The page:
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Barak Discusses Future of Middle East in Light of Upcoming Israeli ElectionsAired February 2, 2001 - 1:30 p.m. ET
THIS IS A RUSH TRANSCRIPT. THIS COPY MAY NOT BE IN ITS FINAL FORM AND MAY BE UPDATED.
NATALIE ALLEN, CNN ANCHOR: Violence continues to mar the last days of the Israeli election campaign. Israeli troops battled with Palestinian gunmen in the West Bank and the fighting is the last thing Prime Minister Ehud Barak needs in his already troubled bid for reelection.
CNN's Christiane Amanpour now from Jerusalem.
CHRISTIANE AMANPOUR, CNN CORRESPONDENT: Barely two years ago, Ehud Barak was elected prime minister of Israel by a landslide on a promise to bring peace. Today, he's fighting for his political life. His Likud Party opponent has a hefty lead.
Thank you for joining us, Mr. Prime Minister.
EHUD BARAK, ISRAELI PRIME MINISTER: Thank you.
AMANPOUR: Just a few months ago, Ariel Sharon, according to the polls and according to conventional wisdom was unelectable. How do you explain your dramatic reversal of fortune today?
BARAK: We are a nation that faces a tough choice. We have to disengage ourselves from the Palestinians; it's not an easy job to do. I set my course on this policy in order to do whatever we can to put an end to this conflict. Unfortunately, the same day that I was elected, the Knesset was elected, where I have no majority for the peace process. And the Knesset somehow imposed this election, and we are now in the election.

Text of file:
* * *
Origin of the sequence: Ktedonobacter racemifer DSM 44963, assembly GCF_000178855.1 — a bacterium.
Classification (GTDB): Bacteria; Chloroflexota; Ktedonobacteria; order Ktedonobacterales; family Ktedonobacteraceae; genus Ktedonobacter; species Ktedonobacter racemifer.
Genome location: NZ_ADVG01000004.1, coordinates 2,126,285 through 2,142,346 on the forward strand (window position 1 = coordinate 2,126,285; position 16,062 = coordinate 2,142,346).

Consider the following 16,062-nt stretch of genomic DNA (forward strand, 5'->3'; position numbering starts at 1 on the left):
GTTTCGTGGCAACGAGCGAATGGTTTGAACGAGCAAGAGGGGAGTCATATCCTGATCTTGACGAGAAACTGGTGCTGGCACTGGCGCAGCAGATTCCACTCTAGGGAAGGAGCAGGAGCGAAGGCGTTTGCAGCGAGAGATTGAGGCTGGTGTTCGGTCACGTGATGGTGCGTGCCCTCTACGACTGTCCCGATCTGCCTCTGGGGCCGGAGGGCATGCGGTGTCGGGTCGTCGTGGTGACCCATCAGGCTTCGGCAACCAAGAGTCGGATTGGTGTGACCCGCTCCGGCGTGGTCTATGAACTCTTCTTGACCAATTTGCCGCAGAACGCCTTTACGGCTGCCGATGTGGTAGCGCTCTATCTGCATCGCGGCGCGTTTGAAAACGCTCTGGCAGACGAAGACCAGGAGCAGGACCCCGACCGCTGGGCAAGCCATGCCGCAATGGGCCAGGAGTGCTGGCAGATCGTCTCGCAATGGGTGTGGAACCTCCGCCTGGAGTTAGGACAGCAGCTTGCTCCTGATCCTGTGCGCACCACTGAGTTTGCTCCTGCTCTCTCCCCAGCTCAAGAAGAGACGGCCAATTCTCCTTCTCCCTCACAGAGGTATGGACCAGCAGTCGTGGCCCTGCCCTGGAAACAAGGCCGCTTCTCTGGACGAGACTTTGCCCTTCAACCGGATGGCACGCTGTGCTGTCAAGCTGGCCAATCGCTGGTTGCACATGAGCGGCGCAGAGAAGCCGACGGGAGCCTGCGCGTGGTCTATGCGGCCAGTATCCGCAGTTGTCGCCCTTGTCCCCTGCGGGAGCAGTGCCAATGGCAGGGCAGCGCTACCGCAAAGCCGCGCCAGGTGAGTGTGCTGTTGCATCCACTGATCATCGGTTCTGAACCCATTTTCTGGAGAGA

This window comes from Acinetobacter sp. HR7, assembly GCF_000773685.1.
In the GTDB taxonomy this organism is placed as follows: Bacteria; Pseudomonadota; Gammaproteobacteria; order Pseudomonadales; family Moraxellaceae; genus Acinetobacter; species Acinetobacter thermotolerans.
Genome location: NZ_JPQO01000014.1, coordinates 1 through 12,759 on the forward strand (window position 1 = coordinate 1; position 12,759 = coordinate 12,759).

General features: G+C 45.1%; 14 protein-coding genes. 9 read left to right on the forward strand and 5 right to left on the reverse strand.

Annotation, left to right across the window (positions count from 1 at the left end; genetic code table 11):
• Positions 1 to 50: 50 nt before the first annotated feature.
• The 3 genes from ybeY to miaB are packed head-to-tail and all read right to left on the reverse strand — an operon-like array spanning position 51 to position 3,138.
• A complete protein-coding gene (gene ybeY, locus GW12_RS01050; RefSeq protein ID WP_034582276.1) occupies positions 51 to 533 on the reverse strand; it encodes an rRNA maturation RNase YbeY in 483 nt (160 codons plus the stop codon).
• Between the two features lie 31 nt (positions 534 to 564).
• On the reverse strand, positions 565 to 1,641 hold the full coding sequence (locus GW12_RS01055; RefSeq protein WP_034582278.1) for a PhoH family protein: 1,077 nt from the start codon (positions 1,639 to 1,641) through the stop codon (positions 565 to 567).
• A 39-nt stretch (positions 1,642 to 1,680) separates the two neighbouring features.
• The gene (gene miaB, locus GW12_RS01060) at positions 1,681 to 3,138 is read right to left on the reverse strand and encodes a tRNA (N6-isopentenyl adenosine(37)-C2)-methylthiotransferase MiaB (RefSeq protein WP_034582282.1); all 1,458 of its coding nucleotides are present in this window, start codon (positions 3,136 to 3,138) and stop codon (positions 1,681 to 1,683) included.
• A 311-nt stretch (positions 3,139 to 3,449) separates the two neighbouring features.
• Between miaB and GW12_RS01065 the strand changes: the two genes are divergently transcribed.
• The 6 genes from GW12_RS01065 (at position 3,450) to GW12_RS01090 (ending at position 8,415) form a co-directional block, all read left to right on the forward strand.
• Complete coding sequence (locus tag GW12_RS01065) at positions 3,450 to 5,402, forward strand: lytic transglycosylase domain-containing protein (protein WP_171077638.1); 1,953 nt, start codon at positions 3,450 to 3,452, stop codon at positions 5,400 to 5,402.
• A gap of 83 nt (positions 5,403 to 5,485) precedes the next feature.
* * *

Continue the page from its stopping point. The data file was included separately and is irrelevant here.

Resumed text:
The question is not about Sharon per se, it's about my own policy, the need to tell the people the truth.
AMANPOUR: So you are saying you are calling for the tough choices and the painful necessities of peace and your opponent is what?
BARAK: My opponent is somehow hiding behind simplistic kind of slogans that have no chance to become practical when it comes to implementation. And as a result of it it becomes somewhat more obstructionist, especially when people are seeing the nature of the choices that I put in front of them. AMANPOUR: What Israelis today are saying, is where do we go from here? We've tried everything; we've tried to be tough, we've tried concessions, and look what we have now.
BARAK: Somehow -- it's a great disappointment for Israeli voters from both sides of the political map. For the right wing, a real agreement, if it is to be reached with real partners is much short of the dreams about (UNINTELLIGIBLE). And for the left wing it's a painful experience to realize that the partner is not the wishful thinking partner; that it is not a marriage out of love, it's more like a painful divorce.
AMANPOUR: Many people are saying that they're not just voting against you and your peace efforts, but against Arafat and the Palestinians; and they're saying that Arafat has toppled Barak.
BARAK: Arafat is the Palestinian leader. I did not shape him, I did not choose him, but he is the one to negotiate with or to struggle with, according to what he will ultimately decide. But I believe that it's better for both sides to find a way.
It -- I'm not surprised that we are facing these trouble and the violence when we are coming toward the end. The nation has the tendency to be born in the blood, not in (UNINTELLIGIBLE). And we have faced much tougher experiences for the life of Israel. I've spent all my life in uniform and I experienced it from, kind of, very short distances.
We are now at a crucial stage of the peace. It's natural that it's tough. It's natural that it comes with violence; we might not like it, but it's quite natural if you look back into history of other conflicts. And we have to be able to stand firm and out of sense of self-confidence and the strength to make decisions to lead it to an end; preferably through an agreement; if not, without an agreement.